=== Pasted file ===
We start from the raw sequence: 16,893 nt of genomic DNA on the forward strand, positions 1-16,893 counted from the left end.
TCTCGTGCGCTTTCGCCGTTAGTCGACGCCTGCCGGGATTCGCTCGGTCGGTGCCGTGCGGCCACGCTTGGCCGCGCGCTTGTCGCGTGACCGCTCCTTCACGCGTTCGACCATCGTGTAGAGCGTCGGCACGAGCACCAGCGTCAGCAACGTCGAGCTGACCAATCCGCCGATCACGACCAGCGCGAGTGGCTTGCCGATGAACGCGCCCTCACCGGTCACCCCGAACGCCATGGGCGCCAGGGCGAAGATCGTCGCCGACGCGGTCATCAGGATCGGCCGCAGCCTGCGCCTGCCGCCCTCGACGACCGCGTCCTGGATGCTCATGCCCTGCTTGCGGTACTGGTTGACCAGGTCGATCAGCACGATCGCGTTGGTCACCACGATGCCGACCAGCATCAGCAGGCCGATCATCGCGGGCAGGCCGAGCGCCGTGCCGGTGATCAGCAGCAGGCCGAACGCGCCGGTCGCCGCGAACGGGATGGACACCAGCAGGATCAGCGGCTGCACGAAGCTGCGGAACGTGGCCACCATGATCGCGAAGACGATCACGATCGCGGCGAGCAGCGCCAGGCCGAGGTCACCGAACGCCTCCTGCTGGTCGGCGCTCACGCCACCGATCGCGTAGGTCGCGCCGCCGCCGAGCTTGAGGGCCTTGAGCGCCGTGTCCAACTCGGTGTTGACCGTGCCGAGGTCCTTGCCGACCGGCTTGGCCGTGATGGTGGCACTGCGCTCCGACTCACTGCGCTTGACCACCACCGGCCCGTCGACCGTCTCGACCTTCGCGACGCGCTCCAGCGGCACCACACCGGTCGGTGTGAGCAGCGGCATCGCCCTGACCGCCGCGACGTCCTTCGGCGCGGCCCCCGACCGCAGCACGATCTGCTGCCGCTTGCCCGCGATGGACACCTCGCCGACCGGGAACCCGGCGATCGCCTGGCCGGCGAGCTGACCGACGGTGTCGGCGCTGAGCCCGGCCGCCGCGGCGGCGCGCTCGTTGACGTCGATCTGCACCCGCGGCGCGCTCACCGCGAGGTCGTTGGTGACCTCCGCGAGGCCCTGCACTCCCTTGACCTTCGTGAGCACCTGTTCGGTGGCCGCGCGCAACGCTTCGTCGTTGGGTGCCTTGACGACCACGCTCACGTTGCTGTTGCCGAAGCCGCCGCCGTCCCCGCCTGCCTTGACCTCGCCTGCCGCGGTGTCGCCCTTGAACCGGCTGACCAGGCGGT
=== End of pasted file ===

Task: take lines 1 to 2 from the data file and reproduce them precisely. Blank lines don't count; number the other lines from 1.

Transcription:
We start from the raw sequence: 16,893 nt of genomic DNA on the forward strand, positions 1-16,893 counted from the left end.
TCTCGTGCGCTTTCGCCGTTAGTCGACGCCTGCCGGGATTCGCTCGGTCGGTGCCGTGCGGCCACGCTTGGCCGCGCGCTTGTCGCGTGACCGCTCCTTCACGCGTTCGACCATCGTGTAGAGCGTCGGCACGAGCACCAGCGTCAGCAACGTCGAGCTGACCAATCCGCCGATCACGACCAGCGCGAGTGGCTTGCCGATGAACGCGCCCTCACCGGTCACCCCGAACGCCATGGGCGCCAGGGCGAAGATCGTCGCCGACGCGGTCATCAGGATCGGCCGCAGCCTGCGCCTGCCGCCCTCGACGACCGCGTCCTGGATGCTCATGCCCTGCTTGCGGTACTGGTTGACCAGGTCGATCAGCACGATCGCGTTGGTCACCACGATGCCGACCAGCATCAGCAGGCCGATCATCGCGGGCAGGCCGAGCGCCGTGCCGGTGATCAGCAGCAGGCCGAACGCGCCGGTCGCCGCGAACGGGATGGACACCAGCAGGATCAGCGGCTGCACGAAGCTGCGGAACGTGGCCACCATGATCGCGAAGACGATCACGATCGCGGCGAGCAGCGCCAGGCCGAGGTCACCGAACGCCTCCTGCTGGTCGGCGCTCACGCCACCGATCGCGTAGGTCGCGCCGCCGCCGAGCTTGAGGGCCTTGAGCGCCGTGTCCAACTCGGTGTTGACCGTGCCGAGGTCCTTGCCGACCGGCTTGGCCGTGATGGTGGCACTGCGCTCCGACTCACTGCGCTTGACCACCACCGGCCCGTCGACCGTCTCGACCTTCGCGACGCGCTCCAGCGGCACCACACCGGTCGGTGTGAGCAGCGGCATCGCCCTGACCGCCGCGACGTCCTTCGGCGCGGCCCCCGACCGCAGCACGATCTGCTGCCGCTTGCCCGCGATGGACACCTCGCCGACCGGGAACCCGGCGATCGCCTGGCCGGCGAGCTGACCGACGGTGTCGGCGCTGAGCCCGGCCGCCGCGGCGGCGCGCTCGTTGACGTCGATCTGCACCCGCGGCGCGCTCACCGCGAGGTCGTTGGTGACCTCCGCGAGGCCCTGCACTCCCTTGACCTTCGTGAGCACCTGTTCGGTGGCCGCGCGCAACGCTTCGTCGTTGGGTGCCTTGACGACCACGCTCACGTTGCTGTTGCCGAAGCCGCCGCCGTCCCCGCCTGCCTTGACCTCGCCTGCCGCGGTGTCGCCCTTGAACCGGCTGACCAGGCGGT